Top speed aside, just one performance figure has been released but it is quite revealing. The Speedtail will cover 0-186mph (300kph) in 12.8sec, while the most powerful McLaren prior to the Speedtail, the P1, required 16.5sec. At approximately 1530kg, the Speedtail is not significantly lighter than the P1, while its powertrain develops about 132 additional horsepower, not nearly enough to explain the enormous apparent performance gap between them. So something else is going on. Suggestions that this might be related
to an electrically driven front axle are not correct, so the time has been achieved with the inherent traction disadvantage of rear-wheel drive.

Clearly this vast disparity is accounted for in the main by the Speedtail’s wildly more slippery shape. Even so, it’s worth mentioning now that the Speedtail is not just vastly quicker than the P1, but quicker over that measure even than the 444bhp more powerful, all-wheel-drive Chiron.

The Speedtail is likely to have a significance far beyond the 106 examples to be built. McLaren boss Mike Flewitt is on the record as saying that the next generation of widely available McLaren street cars will come with hybridisation designed in from launch, so by the middle of next decade it is unlikely that any purely petrol-powered McLaren products will be available. The Speedtail is in the vanguard of that process, so expect elements of its hybrid technology to be transferred to the less unaffordable McLarens of the future.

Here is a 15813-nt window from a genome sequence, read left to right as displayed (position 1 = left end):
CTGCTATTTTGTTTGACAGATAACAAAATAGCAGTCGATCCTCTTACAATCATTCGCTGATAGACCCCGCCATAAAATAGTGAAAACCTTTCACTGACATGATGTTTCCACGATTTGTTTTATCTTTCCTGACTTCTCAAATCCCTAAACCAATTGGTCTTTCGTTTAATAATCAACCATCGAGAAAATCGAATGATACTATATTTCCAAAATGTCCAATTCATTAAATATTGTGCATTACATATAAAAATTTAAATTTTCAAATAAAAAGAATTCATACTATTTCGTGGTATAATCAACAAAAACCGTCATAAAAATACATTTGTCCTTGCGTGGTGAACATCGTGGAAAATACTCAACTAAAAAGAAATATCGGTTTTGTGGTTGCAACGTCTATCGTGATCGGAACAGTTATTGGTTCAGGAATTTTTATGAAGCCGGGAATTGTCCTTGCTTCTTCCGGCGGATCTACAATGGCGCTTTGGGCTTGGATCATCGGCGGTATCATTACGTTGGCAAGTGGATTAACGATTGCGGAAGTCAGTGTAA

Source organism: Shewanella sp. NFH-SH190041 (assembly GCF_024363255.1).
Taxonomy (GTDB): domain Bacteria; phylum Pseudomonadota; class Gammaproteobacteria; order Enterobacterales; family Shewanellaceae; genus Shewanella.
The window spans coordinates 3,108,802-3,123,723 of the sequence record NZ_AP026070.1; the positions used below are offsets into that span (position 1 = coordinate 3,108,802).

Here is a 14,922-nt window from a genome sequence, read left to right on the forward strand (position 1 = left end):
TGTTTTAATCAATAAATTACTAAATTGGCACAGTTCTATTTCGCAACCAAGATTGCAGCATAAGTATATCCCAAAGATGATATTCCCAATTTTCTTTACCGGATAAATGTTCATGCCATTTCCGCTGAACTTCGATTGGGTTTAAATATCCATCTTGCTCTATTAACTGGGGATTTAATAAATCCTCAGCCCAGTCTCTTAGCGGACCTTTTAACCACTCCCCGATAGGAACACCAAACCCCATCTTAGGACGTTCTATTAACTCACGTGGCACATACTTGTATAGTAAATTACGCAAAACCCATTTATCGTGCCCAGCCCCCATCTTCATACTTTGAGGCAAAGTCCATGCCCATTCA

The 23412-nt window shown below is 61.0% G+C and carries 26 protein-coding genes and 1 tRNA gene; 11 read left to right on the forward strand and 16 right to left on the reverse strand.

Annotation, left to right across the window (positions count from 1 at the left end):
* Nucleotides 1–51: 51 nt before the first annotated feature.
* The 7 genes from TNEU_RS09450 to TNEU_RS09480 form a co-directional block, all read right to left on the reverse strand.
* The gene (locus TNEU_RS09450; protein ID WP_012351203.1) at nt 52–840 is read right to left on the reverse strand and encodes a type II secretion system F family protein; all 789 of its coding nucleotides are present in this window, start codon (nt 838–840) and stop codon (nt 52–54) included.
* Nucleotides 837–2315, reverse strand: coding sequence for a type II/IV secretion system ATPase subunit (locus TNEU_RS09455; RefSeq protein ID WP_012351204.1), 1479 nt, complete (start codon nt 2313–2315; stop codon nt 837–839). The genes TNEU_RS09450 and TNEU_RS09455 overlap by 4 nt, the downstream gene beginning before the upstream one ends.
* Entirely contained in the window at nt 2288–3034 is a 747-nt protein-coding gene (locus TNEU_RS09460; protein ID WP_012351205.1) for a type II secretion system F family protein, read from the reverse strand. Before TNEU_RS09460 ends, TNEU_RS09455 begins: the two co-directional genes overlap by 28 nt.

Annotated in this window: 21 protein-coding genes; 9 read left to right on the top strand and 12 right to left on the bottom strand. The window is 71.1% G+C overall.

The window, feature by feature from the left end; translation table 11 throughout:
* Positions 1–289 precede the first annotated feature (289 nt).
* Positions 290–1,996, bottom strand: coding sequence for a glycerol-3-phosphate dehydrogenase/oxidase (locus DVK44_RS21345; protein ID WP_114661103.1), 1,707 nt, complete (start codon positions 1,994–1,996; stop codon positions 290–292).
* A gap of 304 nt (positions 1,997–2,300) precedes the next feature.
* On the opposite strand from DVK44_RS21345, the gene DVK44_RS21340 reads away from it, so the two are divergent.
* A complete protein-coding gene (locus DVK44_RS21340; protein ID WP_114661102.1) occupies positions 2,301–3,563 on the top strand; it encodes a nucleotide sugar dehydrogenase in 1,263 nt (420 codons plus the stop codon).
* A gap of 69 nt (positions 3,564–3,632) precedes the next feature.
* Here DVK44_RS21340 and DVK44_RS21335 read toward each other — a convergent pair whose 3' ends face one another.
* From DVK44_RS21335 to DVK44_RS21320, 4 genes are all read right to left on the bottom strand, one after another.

BUSY TIME FOR BMW

In the month since the last road car news pages were written, BMW has launched three new cars. Not variations of existing product, or three new models based on one new car, but three genuinely brand-new cars. Not that long ago it would have taken Aston Martin a quarter of a century to launch that many new products. Such is the world in which we live.

Taking centre stage at the Paris Motor Show was the new 3-series, still probably the most important car in the BMW range despite the ever-growing importance of its SUVs. Based on the same architecture as the 5- and 7-series models, the new 3 is longer and wider than the car it replaces, but lighter too. BMW says its main focus was to ensure it set the class benchmark for driving enjoyment without compromising ride and refinement.

The car is more spacious, said to be better built from higher-quality materials and goes on sale in the UK in spring. Initially there will be a 320d diesel and a 330i petrol six, but you can expect the range to soon include a 330e hybrid too. Whether the 320d can retain its position as range favourite depends on the increasingly precarious position of diesel. As it is and probably thanks to new emissions rules, the new 320d has 27bhp less than its predecessor.